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And this ossession is what drives the book, making it such a great read.
This results in the standard fanboy favoritism that music writers seem prone to of crediting the bands they like while neglecting bands that they don't.
P.S. Buy the UK version of the book - better cover, more pages, pictures - better in every way.
As a primer for post-punk, it's a reasonable jack of all trades. What it lacks in detail it tries to make up in scope, but ultimately he favors non postpunk pop than telling us... Read morePublished 3 months ago by Tuzzster
I thought this book would be amazeballs. But it's only ok.
I mean... 78-84? that's it? more years please. meh.
I loved this book. But I wish someone would release an interactive version with music clips and videos from everything discussed. Read morePublished 13 months ago by Fabu Nobo
Bummed to read how much better the UK version is, but the US version is pretty great. Good firsthand sources, a nice balance of overview and detail to keep interest, and plenty of... Read morePublished 18 months ago by illnoise
Polystyrene of the X-Ray Spexs, Pauline Black of The Selector, Rhoda Dakar of the The Body Snacthers (UK Artist), Bad Brains, Fish Bone,(USA)no mention. Read morePublished 21 months ago by Gille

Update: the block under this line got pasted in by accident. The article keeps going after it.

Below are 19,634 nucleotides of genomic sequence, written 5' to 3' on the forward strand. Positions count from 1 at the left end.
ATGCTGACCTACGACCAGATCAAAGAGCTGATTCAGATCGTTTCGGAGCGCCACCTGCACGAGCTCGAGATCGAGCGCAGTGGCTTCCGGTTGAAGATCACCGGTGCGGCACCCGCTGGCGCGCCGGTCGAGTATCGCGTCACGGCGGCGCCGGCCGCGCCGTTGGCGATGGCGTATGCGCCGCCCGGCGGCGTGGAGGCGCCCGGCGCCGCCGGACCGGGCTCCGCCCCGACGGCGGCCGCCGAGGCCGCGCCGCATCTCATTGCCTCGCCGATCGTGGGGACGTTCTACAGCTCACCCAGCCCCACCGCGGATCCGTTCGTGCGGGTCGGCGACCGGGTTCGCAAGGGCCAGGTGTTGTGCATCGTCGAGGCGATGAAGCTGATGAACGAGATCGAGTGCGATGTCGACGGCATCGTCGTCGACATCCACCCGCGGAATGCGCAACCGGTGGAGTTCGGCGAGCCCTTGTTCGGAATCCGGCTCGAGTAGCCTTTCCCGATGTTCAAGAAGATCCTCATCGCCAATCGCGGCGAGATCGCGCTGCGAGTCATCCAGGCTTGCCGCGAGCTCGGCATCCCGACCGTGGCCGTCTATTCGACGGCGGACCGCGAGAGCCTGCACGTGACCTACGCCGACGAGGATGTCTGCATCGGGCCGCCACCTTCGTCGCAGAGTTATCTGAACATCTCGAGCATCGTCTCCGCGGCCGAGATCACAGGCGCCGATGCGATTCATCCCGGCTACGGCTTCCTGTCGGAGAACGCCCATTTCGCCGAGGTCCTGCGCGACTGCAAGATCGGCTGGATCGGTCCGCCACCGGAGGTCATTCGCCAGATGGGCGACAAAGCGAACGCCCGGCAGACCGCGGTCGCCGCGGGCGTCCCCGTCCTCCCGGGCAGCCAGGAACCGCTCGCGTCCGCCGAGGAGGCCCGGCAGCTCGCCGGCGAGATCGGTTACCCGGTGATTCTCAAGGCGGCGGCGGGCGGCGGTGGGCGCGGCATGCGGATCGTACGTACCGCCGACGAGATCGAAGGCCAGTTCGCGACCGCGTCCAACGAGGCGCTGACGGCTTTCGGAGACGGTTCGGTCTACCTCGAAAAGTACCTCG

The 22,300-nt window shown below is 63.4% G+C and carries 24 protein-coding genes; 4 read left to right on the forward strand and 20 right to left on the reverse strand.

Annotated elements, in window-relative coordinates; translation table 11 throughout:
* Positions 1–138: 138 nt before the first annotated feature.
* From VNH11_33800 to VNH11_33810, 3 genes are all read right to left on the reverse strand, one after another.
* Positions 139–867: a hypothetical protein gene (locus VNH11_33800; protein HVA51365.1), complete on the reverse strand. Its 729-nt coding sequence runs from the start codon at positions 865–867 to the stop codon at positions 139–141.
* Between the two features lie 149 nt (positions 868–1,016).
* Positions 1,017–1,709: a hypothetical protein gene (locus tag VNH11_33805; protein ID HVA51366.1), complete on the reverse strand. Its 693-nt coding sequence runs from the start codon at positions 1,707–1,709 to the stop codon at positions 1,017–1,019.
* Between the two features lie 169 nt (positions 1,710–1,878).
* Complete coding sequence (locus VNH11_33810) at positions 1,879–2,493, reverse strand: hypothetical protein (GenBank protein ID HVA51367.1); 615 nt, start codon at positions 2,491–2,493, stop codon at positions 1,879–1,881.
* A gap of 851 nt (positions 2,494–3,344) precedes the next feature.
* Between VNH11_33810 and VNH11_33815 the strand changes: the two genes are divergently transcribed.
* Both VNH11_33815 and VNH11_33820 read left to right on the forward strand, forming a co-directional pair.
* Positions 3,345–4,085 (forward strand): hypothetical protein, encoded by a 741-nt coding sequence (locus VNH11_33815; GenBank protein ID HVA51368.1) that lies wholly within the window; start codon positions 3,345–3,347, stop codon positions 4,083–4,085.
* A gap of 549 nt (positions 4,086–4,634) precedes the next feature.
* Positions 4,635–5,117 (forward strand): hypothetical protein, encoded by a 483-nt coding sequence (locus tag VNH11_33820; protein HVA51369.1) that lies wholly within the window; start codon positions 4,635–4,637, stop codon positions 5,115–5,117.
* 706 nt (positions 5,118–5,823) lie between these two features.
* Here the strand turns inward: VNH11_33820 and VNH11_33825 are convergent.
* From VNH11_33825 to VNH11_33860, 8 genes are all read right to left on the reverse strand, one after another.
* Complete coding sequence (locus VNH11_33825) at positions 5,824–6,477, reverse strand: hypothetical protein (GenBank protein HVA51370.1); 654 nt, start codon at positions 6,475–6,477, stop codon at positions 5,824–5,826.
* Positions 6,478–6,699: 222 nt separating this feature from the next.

You always hear people tell you that punk changed everything. It killed bloated arena rock! It was a fresh sound! It was a break with the 60s! Read morePublished on June 13, 2012 by Donald A. Planey
Simon Reynolds, who previously wrote the definitive early history of electronica, Generation Ecstasy, is simply one the best music historians and critics alive, an exhaustive... Read morePublished on July 2, 2011 by Erik Ketzan
Apparently, the US version is ~200 pages less than the UK version (which was the first copy I read). Read morePublished on February 1, 2011 by Brett Lloyd
As a general point I like the book and would recommend it. It's well written, although some of Reynold's ideas get repetitive. Read morePublished on October 7, 2010 by ihasch